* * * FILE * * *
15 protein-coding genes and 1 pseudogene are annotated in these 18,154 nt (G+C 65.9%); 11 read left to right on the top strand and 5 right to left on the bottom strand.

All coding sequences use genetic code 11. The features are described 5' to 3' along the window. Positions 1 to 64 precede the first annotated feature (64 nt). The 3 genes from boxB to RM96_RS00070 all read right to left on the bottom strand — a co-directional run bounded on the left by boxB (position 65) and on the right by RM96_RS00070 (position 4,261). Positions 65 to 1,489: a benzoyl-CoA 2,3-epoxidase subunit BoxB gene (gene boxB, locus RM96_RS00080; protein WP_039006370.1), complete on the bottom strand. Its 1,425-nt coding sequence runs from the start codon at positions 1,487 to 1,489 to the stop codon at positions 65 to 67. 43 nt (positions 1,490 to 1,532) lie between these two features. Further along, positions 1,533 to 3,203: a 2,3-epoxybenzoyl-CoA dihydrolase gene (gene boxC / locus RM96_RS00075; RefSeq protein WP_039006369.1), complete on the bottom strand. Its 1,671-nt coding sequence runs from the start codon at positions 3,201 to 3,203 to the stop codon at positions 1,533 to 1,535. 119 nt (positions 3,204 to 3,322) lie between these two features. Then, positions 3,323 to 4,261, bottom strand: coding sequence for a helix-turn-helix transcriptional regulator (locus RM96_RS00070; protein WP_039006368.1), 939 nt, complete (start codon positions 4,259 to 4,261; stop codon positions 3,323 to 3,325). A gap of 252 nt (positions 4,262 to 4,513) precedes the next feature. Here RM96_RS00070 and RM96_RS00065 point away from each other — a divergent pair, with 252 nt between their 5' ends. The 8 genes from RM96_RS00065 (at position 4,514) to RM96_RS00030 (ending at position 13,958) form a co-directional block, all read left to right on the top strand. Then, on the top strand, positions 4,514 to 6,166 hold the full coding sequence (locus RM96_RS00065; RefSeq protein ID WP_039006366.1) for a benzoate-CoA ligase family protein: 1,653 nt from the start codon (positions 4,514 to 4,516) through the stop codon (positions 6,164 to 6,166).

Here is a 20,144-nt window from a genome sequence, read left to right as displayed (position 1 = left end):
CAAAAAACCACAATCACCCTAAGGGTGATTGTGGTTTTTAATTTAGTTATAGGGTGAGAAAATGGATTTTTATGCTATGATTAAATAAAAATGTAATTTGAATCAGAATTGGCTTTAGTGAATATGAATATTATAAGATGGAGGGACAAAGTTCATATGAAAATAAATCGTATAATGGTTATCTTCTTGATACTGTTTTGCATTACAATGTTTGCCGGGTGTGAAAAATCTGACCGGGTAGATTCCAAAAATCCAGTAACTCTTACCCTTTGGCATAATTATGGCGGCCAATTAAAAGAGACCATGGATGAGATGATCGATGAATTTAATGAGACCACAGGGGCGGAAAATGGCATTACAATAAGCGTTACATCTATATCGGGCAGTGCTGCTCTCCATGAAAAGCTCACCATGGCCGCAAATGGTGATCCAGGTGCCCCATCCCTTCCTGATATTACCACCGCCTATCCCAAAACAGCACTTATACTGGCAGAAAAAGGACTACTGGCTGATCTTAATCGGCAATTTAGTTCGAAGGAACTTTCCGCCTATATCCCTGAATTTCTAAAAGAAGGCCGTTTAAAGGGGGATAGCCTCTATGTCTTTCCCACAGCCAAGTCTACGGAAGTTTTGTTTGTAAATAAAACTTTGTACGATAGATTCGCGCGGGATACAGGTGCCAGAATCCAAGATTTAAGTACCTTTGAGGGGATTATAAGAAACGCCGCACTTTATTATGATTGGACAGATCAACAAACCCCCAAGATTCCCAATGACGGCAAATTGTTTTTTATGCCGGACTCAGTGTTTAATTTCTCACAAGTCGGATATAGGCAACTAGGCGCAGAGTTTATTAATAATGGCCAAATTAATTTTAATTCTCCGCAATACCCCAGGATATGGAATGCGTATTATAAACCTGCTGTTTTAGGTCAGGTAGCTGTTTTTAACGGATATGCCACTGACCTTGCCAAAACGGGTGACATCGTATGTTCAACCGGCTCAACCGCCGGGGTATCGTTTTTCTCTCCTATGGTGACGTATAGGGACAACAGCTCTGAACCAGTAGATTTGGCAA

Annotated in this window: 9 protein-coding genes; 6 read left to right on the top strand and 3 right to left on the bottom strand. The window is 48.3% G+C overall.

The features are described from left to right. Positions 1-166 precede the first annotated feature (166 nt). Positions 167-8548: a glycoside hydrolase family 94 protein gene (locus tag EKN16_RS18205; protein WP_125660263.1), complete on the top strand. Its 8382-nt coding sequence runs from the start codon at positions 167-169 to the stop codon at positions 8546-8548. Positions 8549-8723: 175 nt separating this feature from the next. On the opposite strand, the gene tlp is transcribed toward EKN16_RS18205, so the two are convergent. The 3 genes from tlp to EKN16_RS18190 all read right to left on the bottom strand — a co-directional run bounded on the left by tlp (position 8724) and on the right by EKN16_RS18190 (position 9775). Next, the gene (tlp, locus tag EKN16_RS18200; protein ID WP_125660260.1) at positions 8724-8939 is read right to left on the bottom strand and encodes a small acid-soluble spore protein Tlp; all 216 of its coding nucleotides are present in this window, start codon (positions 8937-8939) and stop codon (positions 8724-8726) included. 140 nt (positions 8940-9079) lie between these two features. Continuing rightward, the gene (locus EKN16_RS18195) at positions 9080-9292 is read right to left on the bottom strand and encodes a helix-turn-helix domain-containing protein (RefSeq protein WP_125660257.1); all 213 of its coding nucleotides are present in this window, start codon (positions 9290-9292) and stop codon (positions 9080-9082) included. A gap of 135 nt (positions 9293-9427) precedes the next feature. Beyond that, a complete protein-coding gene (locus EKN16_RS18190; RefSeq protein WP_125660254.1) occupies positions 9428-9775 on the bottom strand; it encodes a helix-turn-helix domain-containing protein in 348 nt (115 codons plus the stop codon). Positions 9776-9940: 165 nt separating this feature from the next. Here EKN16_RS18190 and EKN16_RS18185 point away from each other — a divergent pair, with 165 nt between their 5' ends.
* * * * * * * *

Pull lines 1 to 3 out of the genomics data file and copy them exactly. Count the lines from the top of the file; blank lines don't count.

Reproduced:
15 protein-coding genes and 1 pseudogene are annotated in these 18,154 nt (G+C 65.9%); 11 read left to right on the top strand and 5 right to left on the bottom strand.

All coding sequences use genetic code 11. The features are described 5' to 3' along the window. Positions 1 to 64 precede the first annotated feature (64 nt). The 3 genes from boxB to RM96_RS00070 all read right to left on the bottom strand — a co-directional run bounded on the left by boxB (position 65) and on the right by RM96_RS00070 (position 4,261). Positions 65 to 1,489: a benzoyl-CoA 2,3-epoxidase subunit BoxB gene (gene boxB, locus RM96_RS00080; protein WP_039006370.1), complete on the bottom strand. Its 1,425-nt coding sequence runs from the start codon at positions 1,487 to 1,489 to the stop codon at positions 65 to 67. 43 nt (positions 1,490 to 1,532) lie between these two features. Further along, positions 1,533 to 3,203: a 2,3-epoxybenzoyl-CoA dihydrolase gene (gene boxC / locus RM96_RS00075; RefSeq protein WP_039006369.1), complete on the bottom strand. Its 1,671-nt coding sequence runs from the start codon at positions 3,201 to 3,203 to the stop codon at positions 1,533 to 1,535. 119 nt (positions 3,204 to 3,322) lie between these two features. Then, positions 3,323 to 4,261, bottom strand: coding sequence for a helix-turn-helix transcriptional regulator (locus RM96_RS00070; protein WP_039006368.1), 939 nt, complete (start codon positions 4,259 to 4,261; stop codon positions 3,323 to 3,325). A gap of 252 nt (positions 4,262 to 4,513) precedes the next feature. Here RM96_RS00070 and RM96_RS00065 point away from each other — a divergent pair, with 252 nt between their 5' ends. The 8 genes from RM96_RS00065 (at position 4,514) to RM96_RS00030 (ending at position 13,958) form a co-directional block, all read left to right on the top strand. Then, on the top strand, positions 4,514 to 6,166 hold the full coding sequence (locus RM96_RS00065; RefSeq protein ID WP_039006366.1) for a benzoate-CoA ligase family protein: 1,653 nt from the start codon (positions 4,514 to 4,516) through the stop codon (positions 6,164 to 6,166).

Here is a 20,144-nt window from a genome sequence, read left to right as displayed (position 1 = left end):